By Georgia Knoles
RABAT, Morocco — On any given day, filling homes and wafting through the streets of Rabat is the scent of harcha. The pan-fried, semolina flatbread is enjoyed daily by Moroccans with breakfast or afternoon tea. Its availability throughout the day makes it an overseen, undervalued part of local culture.
Its appearance and style of cooking resemble variations of pancakes everywhere. Yet, this crumbly, golden treat is unique to Morocco.
The making of harcha is an artform. The ingredients are few and simple, so the final product is determined by the skill of the maker. In her home in Rabat’s ancient medina, 42-year-old mother of five Chadia Essadiqui, shared her recipe and expertise.
Recipes vary from family to family, as do preferences about how to dress the crisp pancakes. The cook generally makes one or two platter-sized rounds of harcha, which she serves sizzling hot with an assortment of spreads. Sometimes, instead of large pancakes, mothers or street vendors make many smaller harcha rounds, 4 to 6 inches in diameter, which are easily enjoyed by individuals.
Friends and family gather around coffee or traditional mint tea and slice the bread into triangular pieces which they spread with butter and douse in something sweet—jam or honey. Alternately, diners may choose the savory route, decorating their share with soft cheese, olive oil or whole olives. It can be eaten in its original, thick form, or sliced through the middle to produce two thinner pieces.
When asked if it the recipe had come from her mother, Essadiqui immediately shook her head, saying “Non, non, non.” No one ever taught her to make harcha. It was in the streets that she observed the mastery of vendors. “I saw it in the street, just like you did,” Essadiqui said in French. She’d been in the market, grocery shopping, when she stopped to watch. At home, she toyed with measurements until she perfected the pancake.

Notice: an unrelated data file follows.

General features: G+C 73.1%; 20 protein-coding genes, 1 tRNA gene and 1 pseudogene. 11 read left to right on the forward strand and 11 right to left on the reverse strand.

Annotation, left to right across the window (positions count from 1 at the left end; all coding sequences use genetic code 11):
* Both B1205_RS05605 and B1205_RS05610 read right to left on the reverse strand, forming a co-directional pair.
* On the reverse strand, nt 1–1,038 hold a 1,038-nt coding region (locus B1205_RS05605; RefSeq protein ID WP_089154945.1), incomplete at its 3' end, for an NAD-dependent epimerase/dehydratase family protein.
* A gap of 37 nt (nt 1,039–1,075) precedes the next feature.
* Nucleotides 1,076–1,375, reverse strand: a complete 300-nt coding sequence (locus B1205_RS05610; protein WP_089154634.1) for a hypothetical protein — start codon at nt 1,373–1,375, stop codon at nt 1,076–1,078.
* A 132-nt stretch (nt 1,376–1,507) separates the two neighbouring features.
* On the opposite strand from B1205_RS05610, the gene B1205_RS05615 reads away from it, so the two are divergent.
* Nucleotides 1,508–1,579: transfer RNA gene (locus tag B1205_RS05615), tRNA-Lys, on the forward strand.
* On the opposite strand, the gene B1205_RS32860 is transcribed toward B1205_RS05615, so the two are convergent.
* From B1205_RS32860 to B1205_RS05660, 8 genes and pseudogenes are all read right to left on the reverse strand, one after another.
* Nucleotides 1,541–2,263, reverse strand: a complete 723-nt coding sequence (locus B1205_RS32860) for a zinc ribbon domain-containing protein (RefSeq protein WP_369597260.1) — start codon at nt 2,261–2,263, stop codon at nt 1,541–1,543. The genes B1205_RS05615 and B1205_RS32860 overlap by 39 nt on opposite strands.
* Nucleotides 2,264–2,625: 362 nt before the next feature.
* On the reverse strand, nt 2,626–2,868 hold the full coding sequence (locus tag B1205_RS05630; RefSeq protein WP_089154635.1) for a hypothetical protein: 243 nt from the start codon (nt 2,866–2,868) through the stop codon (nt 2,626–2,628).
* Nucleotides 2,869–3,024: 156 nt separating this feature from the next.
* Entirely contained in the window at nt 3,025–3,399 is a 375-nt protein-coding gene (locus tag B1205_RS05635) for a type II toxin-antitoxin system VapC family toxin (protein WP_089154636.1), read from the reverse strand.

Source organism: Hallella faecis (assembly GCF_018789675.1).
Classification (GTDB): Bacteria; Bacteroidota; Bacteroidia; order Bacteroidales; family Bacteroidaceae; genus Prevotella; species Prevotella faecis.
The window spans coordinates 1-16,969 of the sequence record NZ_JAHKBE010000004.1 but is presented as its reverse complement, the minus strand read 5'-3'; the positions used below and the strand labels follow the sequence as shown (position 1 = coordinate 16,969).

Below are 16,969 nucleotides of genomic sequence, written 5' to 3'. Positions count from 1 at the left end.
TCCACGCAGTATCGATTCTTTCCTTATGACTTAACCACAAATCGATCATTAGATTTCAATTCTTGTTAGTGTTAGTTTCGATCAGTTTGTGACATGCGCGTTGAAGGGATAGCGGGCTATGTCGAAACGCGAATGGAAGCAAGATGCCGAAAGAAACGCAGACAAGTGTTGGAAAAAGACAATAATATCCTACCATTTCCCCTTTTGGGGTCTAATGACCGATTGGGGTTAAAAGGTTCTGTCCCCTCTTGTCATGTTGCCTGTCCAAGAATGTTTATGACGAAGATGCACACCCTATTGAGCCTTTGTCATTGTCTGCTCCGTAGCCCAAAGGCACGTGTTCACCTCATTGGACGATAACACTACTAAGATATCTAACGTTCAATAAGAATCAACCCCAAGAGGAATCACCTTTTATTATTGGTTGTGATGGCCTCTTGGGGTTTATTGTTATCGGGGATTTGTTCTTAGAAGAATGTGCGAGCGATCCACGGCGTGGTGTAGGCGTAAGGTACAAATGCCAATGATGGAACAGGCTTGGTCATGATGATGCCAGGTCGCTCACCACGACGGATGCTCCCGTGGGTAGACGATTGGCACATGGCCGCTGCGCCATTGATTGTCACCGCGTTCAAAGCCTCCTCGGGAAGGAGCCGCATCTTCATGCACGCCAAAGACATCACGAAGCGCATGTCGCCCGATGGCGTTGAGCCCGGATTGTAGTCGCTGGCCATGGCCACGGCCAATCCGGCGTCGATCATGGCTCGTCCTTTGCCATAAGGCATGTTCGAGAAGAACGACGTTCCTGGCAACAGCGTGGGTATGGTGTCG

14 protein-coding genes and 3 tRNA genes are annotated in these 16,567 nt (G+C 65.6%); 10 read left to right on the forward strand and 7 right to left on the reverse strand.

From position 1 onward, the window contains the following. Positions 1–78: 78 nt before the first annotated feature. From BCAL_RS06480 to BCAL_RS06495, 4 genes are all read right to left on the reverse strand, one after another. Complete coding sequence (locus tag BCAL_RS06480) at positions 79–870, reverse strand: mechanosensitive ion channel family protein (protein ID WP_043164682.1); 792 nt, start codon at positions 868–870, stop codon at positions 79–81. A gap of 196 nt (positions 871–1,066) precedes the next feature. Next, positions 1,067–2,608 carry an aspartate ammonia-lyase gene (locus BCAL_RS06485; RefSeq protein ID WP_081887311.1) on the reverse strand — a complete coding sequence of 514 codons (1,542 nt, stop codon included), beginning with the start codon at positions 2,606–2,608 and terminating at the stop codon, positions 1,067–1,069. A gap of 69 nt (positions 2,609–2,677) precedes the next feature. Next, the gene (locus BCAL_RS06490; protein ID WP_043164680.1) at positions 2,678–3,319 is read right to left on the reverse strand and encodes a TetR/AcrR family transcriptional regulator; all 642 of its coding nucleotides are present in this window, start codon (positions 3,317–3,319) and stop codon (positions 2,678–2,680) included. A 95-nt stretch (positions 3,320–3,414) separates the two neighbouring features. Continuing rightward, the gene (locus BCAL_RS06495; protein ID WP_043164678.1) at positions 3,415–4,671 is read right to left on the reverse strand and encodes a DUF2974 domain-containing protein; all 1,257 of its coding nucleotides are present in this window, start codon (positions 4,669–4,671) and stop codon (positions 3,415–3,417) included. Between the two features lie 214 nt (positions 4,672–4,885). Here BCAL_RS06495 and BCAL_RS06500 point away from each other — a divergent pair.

Years of practice have allowed her to pick, with her fingers, the exact amount she needs from each ingredient with little thought. She kneaded and pounded the dough with a casual smile, explaining that blending the wet and dry ingredients requires “lots of work” to make sure that the consistency is appropriate and that the batter will stick to itself while leaving the pan unmarked.
Essadiqui began her ritual of cuisine in a dimly lit kitchen. With the help of her youngest daughter, Roquaya, 8, she gathered her ingredients. Paying little attention to quantities, she filled a mixing bowl with semolina flour, dusted it with salt, powdered sugar, and yeast, and mixed it with her hands. Next she added about a cup of cooking oil to bind the ingredients.
When the dry ingredients and oil were fully mingled, Essadiqui added the water. With a bare hand, she scooped cold water from the faucet, tossing it into the mix little by little. Many families make harcha batter with milk, but Essadiqui always serves it alongside milk, so in her eyes, it’s not necessary. “In the street, too,” she said. “They don’t use milk because it’s too expensive.” She went on to explain that milk isn’t very costly but for those who make a living off their cooking, it’s best to cut costs when possible.
With the confidence and artistry of a potter at her wheel her hands danced atop the ball of dough, each touch getting her a step closer to perfection.
Finally, Essadiqui oiled the pan and sprinkled the surface with semolina. Here she flattened the dough into a wide disk and smoothed out the edges.
Just outside the door of Essadiqui’s tiny but productive kitchen sits a small four-burner stove where Essadiqui does all her cooking. This is where she placed the harcha, on medium heat, when the flattening had been finished.
She said street vendors may instead have a tabletop griddle or other large flat surface that stays hot throughout the day, but the pan works just as well. Walking down a medina street anytime of day, one can smell harcha sharing a griddle with other pan-fried breads including meloui and msemen. The latter two treats are made with white flour as well as semolina, which creates a more breadlike consistency. The harcha, however, stands out given its density and golden glow.
When the cooking was done, Essadiqui gathered her children around the dining table and began doling out slices. Everyone gladly dove in, except the youngest, Ali. According to his mother, the five-year-old would rather play than eat so he entertained the family with a song and a dance.
Harcha may be a simple food item, but in Essadiqui’s home it’s a reason for the family to come together.